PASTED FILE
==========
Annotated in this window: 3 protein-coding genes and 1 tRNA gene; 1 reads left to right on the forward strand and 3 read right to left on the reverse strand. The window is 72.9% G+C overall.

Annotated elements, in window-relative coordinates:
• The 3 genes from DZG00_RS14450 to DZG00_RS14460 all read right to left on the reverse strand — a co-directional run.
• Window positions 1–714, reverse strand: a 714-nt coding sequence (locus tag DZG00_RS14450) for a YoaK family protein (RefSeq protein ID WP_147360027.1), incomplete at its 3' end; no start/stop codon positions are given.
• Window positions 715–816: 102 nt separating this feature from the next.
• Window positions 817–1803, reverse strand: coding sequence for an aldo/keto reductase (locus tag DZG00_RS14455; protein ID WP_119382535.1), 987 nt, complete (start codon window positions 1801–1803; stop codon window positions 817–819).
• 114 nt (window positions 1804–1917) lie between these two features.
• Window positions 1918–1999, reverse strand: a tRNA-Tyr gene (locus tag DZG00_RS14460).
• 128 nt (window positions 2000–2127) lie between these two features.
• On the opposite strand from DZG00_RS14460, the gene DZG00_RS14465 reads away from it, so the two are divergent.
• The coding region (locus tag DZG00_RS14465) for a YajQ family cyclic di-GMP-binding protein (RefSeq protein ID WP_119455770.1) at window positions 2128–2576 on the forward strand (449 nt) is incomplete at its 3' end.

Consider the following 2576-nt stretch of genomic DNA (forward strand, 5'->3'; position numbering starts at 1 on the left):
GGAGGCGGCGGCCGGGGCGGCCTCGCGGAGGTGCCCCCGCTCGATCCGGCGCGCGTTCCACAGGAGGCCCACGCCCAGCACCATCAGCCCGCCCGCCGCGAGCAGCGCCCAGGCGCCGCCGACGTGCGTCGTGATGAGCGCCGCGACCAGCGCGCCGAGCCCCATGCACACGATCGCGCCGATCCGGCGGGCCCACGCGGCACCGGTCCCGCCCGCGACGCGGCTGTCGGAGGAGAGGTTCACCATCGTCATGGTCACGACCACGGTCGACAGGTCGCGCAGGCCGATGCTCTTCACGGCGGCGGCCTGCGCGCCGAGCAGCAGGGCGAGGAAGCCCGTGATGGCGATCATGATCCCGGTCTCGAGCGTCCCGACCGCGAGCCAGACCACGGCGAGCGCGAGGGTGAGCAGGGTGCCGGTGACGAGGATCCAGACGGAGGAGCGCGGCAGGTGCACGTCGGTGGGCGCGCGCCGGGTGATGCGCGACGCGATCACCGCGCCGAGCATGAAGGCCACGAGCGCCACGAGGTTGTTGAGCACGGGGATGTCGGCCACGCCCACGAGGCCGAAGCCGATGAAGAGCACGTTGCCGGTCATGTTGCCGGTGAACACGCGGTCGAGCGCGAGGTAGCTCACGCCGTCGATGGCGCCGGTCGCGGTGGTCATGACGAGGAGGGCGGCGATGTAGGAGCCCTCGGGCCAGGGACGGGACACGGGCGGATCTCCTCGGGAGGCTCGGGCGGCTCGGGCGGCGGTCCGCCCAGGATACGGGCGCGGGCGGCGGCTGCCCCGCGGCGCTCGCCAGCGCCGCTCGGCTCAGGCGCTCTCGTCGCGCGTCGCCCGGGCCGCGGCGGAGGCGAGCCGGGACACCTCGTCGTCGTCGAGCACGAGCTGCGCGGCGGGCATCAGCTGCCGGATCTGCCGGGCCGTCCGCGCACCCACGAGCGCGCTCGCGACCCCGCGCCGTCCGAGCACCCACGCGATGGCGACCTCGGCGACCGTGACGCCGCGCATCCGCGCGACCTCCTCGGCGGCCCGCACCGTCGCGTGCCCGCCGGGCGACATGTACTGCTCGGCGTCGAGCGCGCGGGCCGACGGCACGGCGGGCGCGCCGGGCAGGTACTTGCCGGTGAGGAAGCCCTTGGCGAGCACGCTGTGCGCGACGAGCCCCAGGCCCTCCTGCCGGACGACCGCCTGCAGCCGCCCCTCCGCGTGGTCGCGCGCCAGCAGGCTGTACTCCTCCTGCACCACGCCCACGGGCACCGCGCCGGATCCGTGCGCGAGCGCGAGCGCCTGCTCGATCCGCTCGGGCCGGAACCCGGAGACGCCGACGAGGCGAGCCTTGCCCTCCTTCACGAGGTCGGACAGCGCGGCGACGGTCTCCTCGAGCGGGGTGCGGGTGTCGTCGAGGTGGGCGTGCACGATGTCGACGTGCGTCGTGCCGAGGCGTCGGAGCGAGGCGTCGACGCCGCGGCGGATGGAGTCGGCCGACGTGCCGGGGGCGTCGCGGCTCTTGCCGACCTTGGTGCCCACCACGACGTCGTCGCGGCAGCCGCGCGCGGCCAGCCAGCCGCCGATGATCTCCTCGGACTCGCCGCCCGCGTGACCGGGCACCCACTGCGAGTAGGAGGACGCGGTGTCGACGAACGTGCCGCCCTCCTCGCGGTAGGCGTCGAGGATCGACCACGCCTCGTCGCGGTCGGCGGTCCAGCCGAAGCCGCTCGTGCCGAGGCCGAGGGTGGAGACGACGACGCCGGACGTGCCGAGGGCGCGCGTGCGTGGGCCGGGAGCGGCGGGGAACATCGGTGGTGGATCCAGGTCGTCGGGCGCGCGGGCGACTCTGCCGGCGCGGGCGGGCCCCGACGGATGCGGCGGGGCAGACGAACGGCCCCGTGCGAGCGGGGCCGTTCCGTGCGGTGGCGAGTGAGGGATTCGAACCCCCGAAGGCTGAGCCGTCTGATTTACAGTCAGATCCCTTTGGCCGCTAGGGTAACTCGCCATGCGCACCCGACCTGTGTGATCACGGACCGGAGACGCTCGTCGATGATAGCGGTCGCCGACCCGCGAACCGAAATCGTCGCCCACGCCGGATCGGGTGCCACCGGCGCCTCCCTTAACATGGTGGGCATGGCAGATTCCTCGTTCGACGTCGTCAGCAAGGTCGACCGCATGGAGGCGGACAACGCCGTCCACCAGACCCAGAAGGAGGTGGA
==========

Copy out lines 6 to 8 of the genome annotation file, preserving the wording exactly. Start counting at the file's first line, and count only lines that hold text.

• Window positions 817–1803, reverse strand: coding sequence for an aldo/keto reductase (locus tag DZG00_RS14455; protein ID WP_119382535.1), 987 nt, complete (start codon window positions 1801–1803; stop codon window positions 817–819).
• 114 nt (window positions 1804–1917) lie between these two features.
• Window positions 1918–1999, reverse strand: a tRNA-Tyr gene (locus tag DZG00_RS14460).